Hi there 12-year-old Bryce and 12-year-old Kristy,
Bryce, I know that right now it’s an absolute nightmare being in that head of yours and you don’t know why. Unfortunately, in your time period, ADHD isn’t a thing yet, and Ritalin hasn’t been invented, so you’ll just have to muddle through with that messed up brain for a few more years until everything just sorts itself out. And Kristy, I know you’re probably wondering why you’re wasting time talking to us when you could be studying for the next 6 months worth of tests and obsessing over that last A+ you got when you thought you should have gotten an A++, but we’re here to tell you that marks aren’t everything and you’ve got to learn to…
Dang. Kristy just fainted.
OK, Bryce, stop spinning in a circle and help your future wife.
Is she OK? Can she sit up? How many fingers am I holding up? What? NO, this won’t be on a test later! What’s the matter with…
Ahem. Right. Encouragement. OK, let’s try that again…
Bryce, we know you’re probably confused and frustrated by all these people trying to “label” you. You’re probably even more frustrated that the government doctor put a big red “Mentally Challenged,” stamp on your file. He was wrong, but in his defense, you COULD have just answered his questions instead of trying to gnaw his ankle off like a rabid, insane hyena. That’s on you, little buddy.
And Kristy, we know you’re frustrated too, but for the opposite reason. Your parents picked out a label for you before you were born, and that it was “Academic Over-Achiever, Eventual Engineer” without even asking you. No, it doesn’t fit, and no, it’s not fair that your entire life seems to be planned out for you for the next twenty years.
But to both of you, we’re happy to tell you that both of you will eventually shed those labels you didn’t ask for and didn’t want. Bryce, you’re going to end up excelling in school, eventually graduating with a Masters of Computer Engineering degree from the most prestigious university in Canada. You’ll even get the girl in the end, which I’m SURE is something even your wildest fantasy couldn’t have predicted. And Kristy, you’re going to bust through your label and keep shooting for the stars. You’re not going to accept the hum-drum life of an office drone and you’re going to pursue your dream of being a writer with the intensity of a thousand suns until you finally pull it off.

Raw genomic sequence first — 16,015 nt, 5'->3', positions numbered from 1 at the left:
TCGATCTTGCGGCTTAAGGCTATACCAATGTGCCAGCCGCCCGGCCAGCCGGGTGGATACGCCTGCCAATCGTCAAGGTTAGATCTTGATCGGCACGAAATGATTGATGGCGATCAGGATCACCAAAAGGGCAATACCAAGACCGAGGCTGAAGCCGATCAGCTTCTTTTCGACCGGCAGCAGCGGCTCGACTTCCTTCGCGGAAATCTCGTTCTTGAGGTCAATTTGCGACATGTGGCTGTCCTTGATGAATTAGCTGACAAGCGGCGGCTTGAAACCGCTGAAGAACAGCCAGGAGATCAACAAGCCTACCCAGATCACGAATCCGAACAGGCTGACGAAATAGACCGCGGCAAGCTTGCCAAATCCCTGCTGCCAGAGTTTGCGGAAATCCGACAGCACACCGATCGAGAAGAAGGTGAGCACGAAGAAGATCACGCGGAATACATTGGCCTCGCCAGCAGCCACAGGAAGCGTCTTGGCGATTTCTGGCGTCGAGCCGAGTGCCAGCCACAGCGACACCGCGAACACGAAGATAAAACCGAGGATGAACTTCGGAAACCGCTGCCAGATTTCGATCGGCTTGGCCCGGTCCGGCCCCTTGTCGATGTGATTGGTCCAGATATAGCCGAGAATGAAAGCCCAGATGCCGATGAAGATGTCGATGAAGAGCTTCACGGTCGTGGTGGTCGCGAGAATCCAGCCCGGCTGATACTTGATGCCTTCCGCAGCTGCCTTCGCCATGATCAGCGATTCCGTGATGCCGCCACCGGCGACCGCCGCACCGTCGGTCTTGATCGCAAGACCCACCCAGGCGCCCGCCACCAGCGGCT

You know, it’s too bad that our teachers and parents put so much effort into trying to label us. It was their way of compartmentalizing us, classify us. Figure out which box we fit in so they knew how to deal with us. What a useless, pointless waste of time. All that achieved was making us feel bad about ourselves, and in the end they weren’t even right!
Do yourself a favor. Next time someone tries to label you, see it as a challenge. “You think I’m just a nerd? Well, I’ll show you!” Next time someone tries to tell you what you can and can’t do, prove them wrong. And if anyone EVER tries to stick you in a box, you punch your way out the side and never look back.
~Bryce and Kristy
P.S. To celebrate our LITTLE MISS EVIL book launch on March 10, 2015, we’re hosting a Super-villain Super Giveaway! You could win an Amazon Kindle Fire HD, a $50 Amazon gift card, as well as signed copies of LITTLE MISS EVIL. Click here to enter.
Find Little Miss Evil on IndieBound, B&N, Amazon, or ask for it in bookstores and libraries near you.
When you live in a volcano, ride to school in a helicopter, and regularly see your dad on the news with the caption “EVIL GENIUS” underneath his picture, it takes a lot to rattle you.
Until you get a message that says: We have your father. Deliver the NOVA in 24 hours or we will kill him.
What’s a NOVA you ask? It’s a nuclear bomb capable of turning the city into a radioactive mushroom cloud, and ever since Fiona’s dad built it, it’s caused nothing but grief. But telling him to stop building weapons is like telling Michelangelo to stop painting.
And that’s why thirteen-year-old Fiona has a flamethrower strapped to her arm. After all, who’d mess with a girl who can throw fireballs?
Apparently, these guys.
Find more Hey Kid! letters here.